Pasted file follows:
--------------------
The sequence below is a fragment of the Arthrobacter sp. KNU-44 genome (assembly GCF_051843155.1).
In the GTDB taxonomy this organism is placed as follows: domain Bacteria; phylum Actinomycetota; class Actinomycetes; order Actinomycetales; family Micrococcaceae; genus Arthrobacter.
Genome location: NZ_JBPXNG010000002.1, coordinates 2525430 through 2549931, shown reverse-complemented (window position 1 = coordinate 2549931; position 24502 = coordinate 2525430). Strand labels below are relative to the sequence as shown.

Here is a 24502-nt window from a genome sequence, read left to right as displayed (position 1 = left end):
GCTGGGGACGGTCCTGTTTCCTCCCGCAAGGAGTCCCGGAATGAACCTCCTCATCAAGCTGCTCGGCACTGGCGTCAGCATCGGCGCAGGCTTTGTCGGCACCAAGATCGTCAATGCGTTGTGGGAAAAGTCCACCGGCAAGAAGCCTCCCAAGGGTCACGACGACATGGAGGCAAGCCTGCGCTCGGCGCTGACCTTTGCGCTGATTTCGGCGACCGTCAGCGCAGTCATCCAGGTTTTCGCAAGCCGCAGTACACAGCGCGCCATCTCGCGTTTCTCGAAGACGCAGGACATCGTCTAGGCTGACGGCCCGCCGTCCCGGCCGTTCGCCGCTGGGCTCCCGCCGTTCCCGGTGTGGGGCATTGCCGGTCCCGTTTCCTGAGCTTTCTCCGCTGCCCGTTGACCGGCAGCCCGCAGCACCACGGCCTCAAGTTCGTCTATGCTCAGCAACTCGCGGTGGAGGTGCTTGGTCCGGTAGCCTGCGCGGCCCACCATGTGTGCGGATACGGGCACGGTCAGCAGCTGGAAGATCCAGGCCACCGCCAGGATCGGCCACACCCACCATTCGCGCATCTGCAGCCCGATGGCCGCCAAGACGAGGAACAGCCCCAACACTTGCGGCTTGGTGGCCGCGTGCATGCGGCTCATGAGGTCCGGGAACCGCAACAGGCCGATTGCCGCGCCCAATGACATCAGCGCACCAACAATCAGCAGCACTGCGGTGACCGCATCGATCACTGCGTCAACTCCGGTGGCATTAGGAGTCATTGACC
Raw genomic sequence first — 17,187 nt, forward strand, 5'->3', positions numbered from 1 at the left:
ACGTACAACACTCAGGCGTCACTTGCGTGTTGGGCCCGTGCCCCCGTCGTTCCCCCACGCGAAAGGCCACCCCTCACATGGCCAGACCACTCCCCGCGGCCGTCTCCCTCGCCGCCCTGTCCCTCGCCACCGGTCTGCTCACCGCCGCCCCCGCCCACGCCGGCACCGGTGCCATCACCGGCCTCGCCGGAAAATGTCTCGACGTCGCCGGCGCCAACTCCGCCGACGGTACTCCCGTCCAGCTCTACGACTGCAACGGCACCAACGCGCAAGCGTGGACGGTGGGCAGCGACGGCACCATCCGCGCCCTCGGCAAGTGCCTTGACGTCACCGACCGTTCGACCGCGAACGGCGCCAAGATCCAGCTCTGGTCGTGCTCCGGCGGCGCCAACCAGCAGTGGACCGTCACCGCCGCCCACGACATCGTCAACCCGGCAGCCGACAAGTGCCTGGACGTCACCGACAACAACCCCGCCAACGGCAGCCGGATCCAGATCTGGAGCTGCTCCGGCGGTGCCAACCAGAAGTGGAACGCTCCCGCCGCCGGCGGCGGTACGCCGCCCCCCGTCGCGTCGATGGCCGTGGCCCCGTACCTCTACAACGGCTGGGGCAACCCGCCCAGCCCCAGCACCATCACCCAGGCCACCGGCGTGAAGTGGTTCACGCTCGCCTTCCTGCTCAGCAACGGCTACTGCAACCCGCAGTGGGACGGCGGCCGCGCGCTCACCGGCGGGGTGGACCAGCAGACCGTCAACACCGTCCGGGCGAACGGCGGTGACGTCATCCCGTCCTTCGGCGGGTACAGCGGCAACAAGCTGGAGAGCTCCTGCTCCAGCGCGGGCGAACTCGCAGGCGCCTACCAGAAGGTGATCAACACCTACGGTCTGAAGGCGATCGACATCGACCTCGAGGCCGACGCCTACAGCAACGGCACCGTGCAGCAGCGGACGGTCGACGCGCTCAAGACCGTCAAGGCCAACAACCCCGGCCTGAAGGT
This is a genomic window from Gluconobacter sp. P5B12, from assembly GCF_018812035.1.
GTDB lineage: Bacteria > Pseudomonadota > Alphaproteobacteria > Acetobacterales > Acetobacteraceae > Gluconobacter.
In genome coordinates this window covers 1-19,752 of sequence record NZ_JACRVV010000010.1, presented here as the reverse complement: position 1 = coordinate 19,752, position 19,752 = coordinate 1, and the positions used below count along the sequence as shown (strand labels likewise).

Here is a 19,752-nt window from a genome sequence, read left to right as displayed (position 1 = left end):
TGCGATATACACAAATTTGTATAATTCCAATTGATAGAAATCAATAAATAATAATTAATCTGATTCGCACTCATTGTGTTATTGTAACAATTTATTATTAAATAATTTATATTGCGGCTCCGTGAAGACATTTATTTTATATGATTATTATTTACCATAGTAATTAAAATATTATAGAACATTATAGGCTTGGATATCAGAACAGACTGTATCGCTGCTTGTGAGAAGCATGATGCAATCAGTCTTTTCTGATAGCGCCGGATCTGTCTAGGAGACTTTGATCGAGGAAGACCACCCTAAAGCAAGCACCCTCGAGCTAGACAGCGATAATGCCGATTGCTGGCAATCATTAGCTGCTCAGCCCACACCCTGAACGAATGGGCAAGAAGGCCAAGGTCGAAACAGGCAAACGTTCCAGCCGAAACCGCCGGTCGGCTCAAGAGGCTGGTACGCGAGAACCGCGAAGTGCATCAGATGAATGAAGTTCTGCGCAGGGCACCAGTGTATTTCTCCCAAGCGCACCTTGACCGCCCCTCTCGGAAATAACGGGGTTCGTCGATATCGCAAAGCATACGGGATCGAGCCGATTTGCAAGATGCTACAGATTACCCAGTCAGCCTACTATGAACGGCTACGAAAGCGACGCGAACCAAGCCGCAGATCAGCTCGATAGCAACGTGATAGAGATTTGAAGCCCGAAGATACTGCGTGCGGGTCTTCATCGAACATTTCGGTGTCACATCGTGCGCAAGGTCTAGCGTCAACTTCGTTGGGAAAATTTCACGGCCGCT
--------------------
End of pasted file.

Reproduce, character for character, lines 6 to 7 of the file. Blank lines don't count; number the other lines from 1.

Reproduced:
Raw genomic sequence first — 17,187 nt, forward strand, 5'->3', positions numbered from 1 at the left:
ACGTACAACACTCAGGCGTCACTTGCGTGTTGGGCCCGTGCCCCCGTCGTTCCCCCACGCGAAAGGCCACCCCTCACATGGCCAGACCACTCCCCGCGGCCGTCTCCCTCGCCGCCCTGTCCCTCGCCACCGGTCTGCTCACCGCCGCCCCCGCCCACGCCGGCACCGGTGCCATCACCGGCCTCGCCGGAAAATGTCTCGACGTCGCCGGCGCCAACTCCGCCGACGGTACTCCCGTCCAGCTCTACGACTGCAACGGCACCAACGCGCAAGCGTGGACGGTGGGCAGCGACGGCACCATCCGCGCCCTCGGCAAGTGCCTTGACGTCACCGACCGTTCGACCGCGAACGGCGCCAAGATCCAGCTCTGGTCGTGCTCCGGCGGCGCCAACCAGCAGTGGACCGTCACCGCCGCCCACGACATCGTCAACCCGGCAGCCGACAAGTGCCTGGACGTCACCGACAACAACCCCGCCAACGGCAGCCGGATCCAGATCTGGAGCTGCTCCGGCGGTGCCAACCAGAAGTGGAACGCTCCCGCCGCCGGCGGCGGTACGCCGCCCCCCGTCGCGTCGATGGCCGTGGCCCCGTACCTCTACAACGGCTGGGGCAACCCGCCCAGCCCCAGCACCATCACCCAGGCCACCGGCGTGAAGTGGTTCACGCTCGCCTTCCTGCTCAGCAACGGCTACTGCAACCCGCAGTGGGACGGCGGCCGCGCGCTCACCGGCGGGGTGGACCAGCAGACCGTCAACACCGTCCGGGCGAACGGCGGTGACGTCATCCCGTCCTTCGGCGGGTACAGCGGCAACAAGCTGGAGAGCTCCTGCTCCAGCGCGGGCGAACTCGCAGGCGCCTACCAGAAGGTGATCAACACCTACGGTCTGAAGGCGATCGACATCGACCTCGAGGCCGACGCCTACAGCAACGGCACCGTGCAGCAGCGGACGGTCGACGCGCTCAAGACCGTCAAGGCCAACAACCCCGGCCTGAAGGT